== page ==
The humanitarian crisis in the Democratic Republic of Congo has been described by the United Nations as “one of the world’s largest and most complex.” This recent Washington Post story outlines many of the challenges, such a quick upsurge in violence in some communities, difficulties delivering aid, and mass displacement.
This crisis rarely makes the headlines, but it needs more attention, which is why we’re asking people to get involved and support the UN’s humanitarian response.
This fund can disperse funds rapidly and in areas of greatest need to support humanitarian groups and UN agencies in helping get aid like food and water to the most vulnerable people.
What to know
Years of violence and insecurity in many areas, such as South Kivu, North Kivu, and Tanganyika, have resulted in immense suffering: More than 13 million people need aid; some 4 million people have fled their homes; and 7.7 million people struggle to get the food they need. This is on top of the half of million refugees the DRC hosts from other countries.
Cholera and measles have afflicted thousands, and economic and political uncertainty have exacerbated problems in the country. The situation has deteriorated in the past year with once stable areas like the Kasia region erupting with violence.
Last October, the UN categorized the humanitarian situation in the DRC as a “Level 3 emergency” – its highest level – to mobilize a greater response.
UN agencies and aid organizations are working to provide relief – medical care, food, and more – to people in need of help. For example:
- The World Food Programme provides in-kind assistance to nearly 2 million people so they can get food, as well as helping smallholder farmers improve their production and providing special nutritious food for children who are malnourished.
- UNICEF helps immunize children against measles, provides school kits, and treats children affected by violence.
Their work is not easy, especially as needs continue to increase, aid workers face security threats, and the infrastructure for aid delivery is weak in many areas.
How can you help?
The UN Office for the Coordination of Humanitarian Affairs (OCHA) has issued a call for $1.68 billion to respond to humanitarian needs in the DRC this year, with the goal of helping more than 10 million people.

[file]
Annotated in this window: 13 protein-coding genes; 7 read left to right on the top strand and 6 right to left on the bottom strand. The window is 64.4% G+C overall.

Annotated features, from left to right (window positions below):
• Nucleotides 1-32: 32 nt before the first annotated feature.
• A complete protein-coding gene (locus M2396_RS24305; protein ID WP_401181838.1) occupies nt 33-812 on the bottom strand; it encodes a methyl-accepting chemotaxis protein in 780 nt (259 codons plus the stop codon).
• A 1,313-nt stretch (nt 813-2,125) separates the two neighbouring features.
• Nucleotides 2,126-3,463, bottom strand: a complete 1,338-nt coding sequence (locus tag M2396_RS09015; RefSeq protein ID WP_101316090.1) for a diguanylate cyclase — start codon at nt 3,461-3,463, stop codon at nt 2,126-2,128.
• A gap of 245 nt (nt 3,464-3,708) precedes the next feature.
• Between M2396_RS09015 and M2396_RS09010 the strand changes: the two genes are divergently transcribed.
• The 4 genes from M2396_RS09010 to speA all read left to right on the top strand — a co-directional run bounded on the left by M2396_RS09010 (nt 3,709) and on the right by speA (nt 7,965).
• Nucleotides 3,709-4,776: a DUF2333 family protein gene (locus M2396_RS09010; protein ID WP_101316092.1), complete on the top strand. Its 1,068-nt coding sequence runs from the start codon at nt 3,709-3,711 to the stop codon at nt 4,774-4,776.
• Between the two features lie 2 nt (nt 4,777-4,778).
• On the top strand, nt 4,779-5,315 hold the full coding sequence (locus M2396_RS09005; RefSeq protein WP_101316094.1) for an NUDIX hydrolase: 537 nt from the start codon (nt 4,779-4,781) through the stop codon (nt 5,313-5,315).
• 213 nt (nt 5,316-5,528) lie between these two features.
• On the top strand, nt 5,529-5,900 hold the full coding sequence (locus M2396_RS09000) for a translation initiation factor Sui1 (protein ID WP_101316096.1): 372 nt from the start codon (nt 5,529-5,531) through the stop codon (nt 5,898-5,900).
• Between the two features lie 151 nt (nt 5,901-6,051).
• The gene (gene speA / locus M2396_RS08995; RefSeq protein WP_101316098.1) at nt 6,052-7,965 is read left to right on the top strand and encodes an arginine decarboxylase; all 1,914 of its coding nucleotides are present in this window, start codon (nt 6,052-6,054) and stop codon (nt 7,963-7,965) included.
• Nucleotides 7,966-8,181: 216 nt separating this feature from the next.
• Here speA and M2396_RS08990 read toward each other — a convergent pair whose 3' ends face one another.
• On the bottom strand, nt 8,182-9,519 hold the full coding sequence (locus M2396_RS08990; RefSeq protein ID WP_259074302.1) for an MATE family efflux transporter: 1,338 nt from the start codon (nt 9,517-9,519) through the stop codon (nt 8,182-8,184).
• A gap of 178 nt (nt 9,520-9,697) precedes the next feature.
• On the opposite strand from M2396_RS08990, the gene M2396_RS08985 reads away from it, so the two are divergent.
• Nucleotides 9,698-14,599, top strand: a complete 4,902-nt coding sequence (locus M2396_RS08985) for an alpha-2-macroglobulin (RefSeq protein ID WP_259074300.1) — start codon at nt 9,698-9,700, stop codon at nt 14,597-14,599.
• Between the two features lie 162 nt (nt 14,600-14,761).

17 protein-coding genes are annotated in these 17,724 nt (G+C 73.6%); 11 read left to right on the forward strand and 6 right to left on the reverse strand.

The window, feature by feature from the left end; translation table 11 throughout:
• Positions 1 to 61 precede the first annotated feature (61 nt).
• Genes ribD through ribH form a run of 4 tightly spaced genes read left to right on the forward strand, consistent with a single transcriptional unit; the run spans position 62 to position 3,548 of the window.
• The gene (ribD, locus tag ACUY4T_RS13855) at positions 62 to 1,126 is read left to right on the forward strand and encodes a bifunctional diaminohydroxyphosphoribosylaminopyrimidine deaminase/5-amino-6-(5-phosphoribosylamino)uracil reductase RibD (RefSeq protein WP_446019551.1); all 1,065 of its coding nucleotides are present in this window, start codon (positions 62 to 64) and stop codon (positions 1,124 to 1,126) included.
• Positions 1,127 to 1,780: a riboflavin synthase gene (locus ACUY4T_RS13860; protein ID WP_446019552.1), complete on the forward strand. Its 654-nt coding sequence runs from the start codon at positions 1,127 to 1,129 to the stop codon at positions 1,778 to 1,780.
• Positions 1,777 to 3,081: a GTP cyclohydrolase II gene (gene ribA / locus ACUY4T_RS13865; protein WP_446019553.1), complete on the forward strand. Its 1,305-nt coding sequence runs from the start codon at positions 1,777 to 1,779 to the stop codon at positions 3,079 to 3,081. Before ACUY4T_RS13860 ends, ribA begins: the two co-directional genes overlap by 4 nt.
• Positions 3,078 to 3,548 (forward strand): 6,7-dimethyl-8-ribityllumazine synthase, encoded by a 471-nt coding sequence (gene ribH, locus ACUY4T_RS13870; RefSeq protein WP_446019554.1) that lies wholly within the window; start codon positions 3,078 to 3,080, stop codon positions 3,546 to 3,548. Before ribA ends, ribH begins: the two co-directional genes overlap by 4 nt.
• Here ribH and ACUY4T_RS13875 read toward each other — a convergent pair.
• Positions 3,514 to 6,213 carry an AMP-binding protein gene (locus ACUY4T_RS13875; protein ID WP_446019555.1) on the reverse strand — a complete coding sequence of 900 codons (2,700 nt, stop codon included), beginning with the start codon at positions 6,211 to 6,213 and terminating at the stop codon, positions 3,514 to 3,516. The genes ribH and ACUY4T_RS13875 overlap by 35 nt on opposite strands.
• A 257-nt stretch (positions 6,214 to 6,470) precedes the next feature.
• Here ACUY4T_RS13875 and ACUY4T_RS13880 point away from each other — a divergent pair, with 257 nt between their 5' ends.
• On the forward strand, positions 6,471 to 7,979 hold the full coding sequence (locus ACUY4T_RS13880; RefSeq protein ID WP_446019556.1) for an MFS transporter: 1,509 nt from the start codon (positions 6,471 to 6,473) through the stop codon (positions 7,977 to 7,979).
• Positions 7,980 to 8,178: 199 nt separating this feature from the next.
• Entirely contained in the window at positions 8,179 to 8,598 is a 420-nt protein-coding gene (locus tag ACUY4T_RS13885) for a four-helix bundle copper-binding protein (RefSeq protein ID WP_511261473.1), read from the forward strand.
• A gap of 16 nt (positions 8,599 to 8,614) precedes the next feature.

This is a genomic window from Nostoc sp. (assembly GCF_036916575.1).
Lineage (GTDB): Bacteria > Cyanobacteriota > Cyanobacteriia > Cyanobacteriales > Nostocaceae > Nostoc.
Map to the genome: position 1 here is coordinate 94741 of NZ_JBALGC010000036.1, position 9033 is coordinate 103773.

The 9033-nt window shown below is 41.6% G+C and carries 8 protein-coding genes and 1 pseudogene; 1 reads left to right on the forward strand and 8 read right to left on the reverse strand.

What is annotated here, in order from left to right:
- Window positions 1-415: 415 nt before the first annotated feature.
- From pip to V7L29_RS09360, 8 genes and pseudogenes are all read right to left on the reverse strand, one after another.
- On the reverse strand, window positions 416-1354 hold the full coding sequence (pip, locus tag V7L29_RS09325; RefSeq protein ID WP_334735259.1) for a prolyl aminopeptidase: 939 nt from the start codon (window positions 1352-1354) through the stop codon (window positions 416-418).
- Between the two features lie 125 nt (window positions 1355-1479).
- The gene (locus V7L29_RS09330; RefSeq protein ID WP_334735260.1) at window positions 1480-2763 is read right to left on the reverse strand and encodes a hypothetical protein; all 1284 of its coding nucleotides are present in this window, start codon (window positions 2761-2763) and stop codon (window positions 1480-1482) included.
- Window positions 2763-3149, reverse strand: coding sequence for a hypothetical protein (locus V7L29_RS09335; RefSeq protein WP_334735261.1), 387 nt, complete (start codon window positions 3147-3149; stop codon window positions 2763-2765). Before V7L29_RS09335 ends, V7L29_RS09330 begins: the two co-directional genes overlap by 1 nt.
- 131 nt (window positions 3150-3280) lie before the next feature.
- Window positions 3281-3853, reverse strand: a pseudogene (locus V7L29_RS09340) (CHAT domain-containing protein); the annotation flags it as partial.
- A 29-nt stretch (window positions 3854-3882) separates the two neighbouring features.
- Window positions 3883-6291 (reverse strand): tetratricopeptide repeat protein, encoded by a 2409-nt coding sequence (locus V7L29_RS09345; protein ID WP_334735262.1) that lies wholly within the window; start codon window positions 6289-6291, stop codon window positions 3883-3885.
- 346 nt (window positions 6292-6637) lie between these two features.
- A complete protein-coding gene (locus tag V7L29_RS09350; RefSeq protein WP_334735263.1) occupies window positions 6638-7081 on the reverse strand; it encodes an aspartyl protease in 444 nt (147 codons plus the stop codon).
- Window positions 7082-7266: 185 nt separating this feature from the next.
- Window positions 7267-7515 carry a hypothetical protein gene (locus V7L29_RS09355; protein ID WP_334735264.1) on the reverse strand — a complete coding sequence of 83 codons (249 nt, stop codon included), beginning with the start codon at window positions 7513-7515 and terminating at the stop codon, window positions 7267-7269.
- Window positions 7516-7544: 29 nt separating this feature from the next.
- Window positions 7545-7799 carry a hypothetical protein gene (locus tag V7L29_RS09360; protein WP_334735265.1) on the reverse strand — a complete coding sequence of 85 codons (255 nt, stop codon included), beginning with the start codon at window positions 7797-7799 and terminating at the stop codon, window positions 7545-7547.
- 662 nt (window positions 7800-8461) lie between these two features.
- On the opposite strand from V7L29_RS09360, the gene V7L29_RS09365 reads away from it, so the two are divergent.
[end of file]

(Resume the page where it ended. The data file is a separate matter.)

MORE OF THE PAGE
Last year, only 57% of requested funds were received – the lowest level in a decade – preventing humanitarian organizations from reaching all of the people in need. OCHA’s head Mark Lowcock said last November, “The single largest impediment to the humanitarian response in the DRC is the shortage of funding.”
On April 13, OCHA, the Netherlands, the United Arab Emirates, and the European Union are hosting a conference to raise awareness of and funds for the humanitarian response.
The pledging conference is an opportunity for donors to provide much-needed resources for the humanitarian response.
Individuals can play a role in helping meet humanitarian needs. Two ways to get involved are:
- Donate to the humanitarian fund in the Democratic Republic of Congo.
- Raise your voice and let your friends, families, and social networks know about what is happening in the DRC and the need for help. Follow @UNOCHA_DRC to stay up to date.
Need for Peace
Providing lifesaving aid to families in need in the DRC is essential; ultimately though, they need peace.
To protect civilians and to support the government in its peace and stabilization efforts, the UN Security Council has authorized a peacekeeping operation in the country, known as MONUSCO. More than 18,000 military and police personnel work to promote stability and safety in the country, which will be especially important as the DRC looks to hold elections toward the end of 2018.